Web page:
Cities Full of Chaotic Order

Written by Alec Ellis

I have experienced a break through - I have caught a feeling and translated it, I now understand what it is.

I have spent most of my adult life in a city, London, UK in fact, and travelling to and from cities in one country or another. I couldn’t understand why even though they were havens for chaos I felt at ease in them.

I have spent many years as a graphic designer too, all of these years in fact were inrepparttar same cities. Unfortunately being a graphic designer, unbelievably, caused me to miss this feeling, or at least miss-understand what it was. As I believe it, graphics was all about solving other people’s briefs, or theories, over short periods of time;repparttar 149453 nature of graphics.

I have often looked out ofrepparttar 149454 window while I was contemplating an idea and something made me feel good, enough to return torepparttar 149455 issue with vigour. I believe this wasrepparttar 149456 fact that I was staring out into a city.

Why do I find tranquillity in a chaotic city? A city cannot survive unless it is operating properly, so when I am in London, or Sydney, Singapore City or Paris, and others; I understand that these cities are well established, hence they must have some order.

I was day dreaming inrepparttar 149457 studio - in my late re-introduction into art, since just before Christmas 2005, after a 5 year break from Graphic Design, I have rented my own studio, and embarked on a fine-art journey, this time solving my own theories - and while taking a break from a very strenuous charcoal and pastel morning, I sat down and looked at all ofrepparttar 149458 bits of charcoal I had accumulating.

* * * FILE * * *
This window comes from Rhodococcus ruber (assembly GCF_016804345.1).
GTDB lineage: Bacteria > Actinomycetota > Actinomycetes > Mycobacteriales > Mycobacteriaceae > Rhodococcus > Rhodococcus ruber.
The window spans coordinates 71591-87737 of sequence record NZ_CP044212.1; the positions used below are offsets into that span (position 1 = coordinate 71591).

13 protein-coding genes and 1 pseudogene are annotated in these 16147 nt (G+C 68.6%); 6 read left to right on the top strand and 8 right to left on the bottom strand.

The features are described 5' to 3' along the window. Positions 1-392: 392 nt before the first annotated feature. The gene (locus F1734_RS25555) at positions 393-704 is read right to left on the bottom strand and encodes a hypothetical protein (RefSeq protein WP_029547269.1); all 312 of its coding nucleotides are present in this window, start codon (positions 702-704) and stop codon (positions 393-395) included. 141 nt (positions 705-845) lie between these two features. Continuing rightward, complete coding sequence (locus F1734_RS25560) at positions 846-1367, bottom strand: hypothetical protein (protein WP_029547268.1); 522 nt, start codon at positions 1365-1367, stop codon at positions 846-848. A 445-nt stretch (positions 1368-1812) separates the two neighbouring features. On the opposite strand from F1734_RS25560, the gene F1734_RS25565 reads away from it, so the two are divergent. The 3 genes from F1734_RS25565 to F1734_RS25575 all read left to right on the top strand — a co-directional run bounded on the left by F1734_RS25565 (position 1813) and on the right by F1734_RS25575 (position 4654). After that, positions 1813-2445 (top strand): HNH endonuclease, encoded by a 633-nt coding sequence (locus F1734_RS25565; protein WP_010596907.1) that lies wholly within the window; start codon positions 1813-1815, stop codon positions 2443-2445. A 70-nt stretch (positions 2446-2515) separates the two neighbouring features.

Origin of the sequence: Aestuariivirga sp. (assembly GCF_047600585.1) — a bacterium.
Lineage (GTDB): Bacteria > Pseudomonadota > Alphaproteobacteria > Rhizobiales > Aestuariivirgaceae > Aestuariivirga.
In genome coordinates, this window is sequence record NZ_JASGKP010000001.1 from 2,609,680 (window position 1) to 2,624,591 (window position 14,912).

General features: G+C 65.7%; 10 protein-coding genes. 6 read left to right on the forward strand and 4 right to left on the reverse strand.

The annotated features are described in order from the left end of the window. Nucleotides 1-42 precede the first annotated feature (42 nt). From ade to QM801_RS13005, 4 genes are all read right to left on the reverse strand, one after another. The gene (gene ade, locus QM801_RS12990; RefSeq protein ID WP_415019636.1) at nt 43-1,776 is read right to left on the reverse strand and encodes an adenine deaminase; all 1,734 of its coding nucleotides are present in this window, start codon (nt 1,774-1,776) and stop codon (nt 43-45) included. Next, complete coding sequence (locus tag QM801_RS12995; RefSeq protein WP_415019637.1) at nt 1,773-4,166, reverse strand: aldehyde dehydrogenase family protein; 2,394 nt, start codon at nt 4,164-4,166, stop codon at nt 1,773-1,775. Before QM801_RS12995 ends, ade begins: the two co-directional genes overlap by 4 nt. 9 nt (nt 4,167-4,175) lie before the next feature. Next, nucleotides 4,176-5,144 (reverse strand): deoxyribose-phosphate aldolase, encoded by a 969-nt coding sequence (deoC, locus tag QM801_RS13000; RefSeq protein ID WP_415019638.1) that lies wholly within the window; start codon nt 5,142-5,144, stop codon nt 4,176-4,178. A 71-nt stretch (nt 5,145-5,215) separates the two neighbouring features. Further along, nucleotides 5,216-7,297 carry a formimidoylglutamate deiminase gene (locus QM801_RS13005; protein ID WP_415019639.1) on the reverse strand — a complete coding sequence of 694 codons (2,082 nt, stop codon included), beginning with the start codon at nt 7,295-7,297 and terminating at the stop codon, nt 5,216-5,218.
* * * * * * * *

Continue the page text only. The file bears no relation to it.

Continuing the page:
My nature providedrepparttar 149459 first part of my artists journey, fast, furious, and flowing actions. When finished I am “stuffed”. I sat down and noticed allrepparttar 149460 bits left over from burning away atrepparttar 149461 charcoal sticks. (I say burning as I have, many times been burnt, forgetting in my passion, that charcoal sticks don’t remainrepparttar 149462 same length!).

I picked one bit up while thinking, “wouldn’t it be nice to do some smaller artworks, be a change, be cheaper too”, and started rolling and smudging it around a pad of cartridge paper, A2 in size.

It felt nice. I had tons of space, and a very small piece of charcoal. I was day dreaming still and just letrepparttar 149463 paper take me where ever it wanted. Shapes appeared inrepparttar 149464 images, and still in a state of tranquillity I continued with mild direction. It was great, people love them, I feel a bit embarrassed as I am having difficulty accepting they are mine, I know I did them, but who was pushingrepparttar 149465 charcoal?

If you give it 100%, there is no such thing as failure

Written by Stephen Hill

I always say to my children, as long as you try your best, there is no such thing as failure. I believe this one hundred percent and it is a philosophy I am trying to install into my kids.

When I worked inrepparttar insurance industry, I used to sitrepparttar 149354 insurance examinations. I would always study hard and give it my all, however there were only three options as results. These were, distinction, pass or fail. I hate this word fail, in their eyes I failed twice, but did I though? As already stated, I could not have tried any harder, therefore how dare they call me a failure.

This result of fail is also a very negative and some what cruel mark. The question I would like answered, is did I fail by a long way, only a couple of points or quite a few points? Seeingrepparttar 149355 word fail tells me nothing. I personally think that everybody should be given a mark, possibly with an A forrepparttar 149356 best mark, going down to a G forrepparttar 149357 worst.

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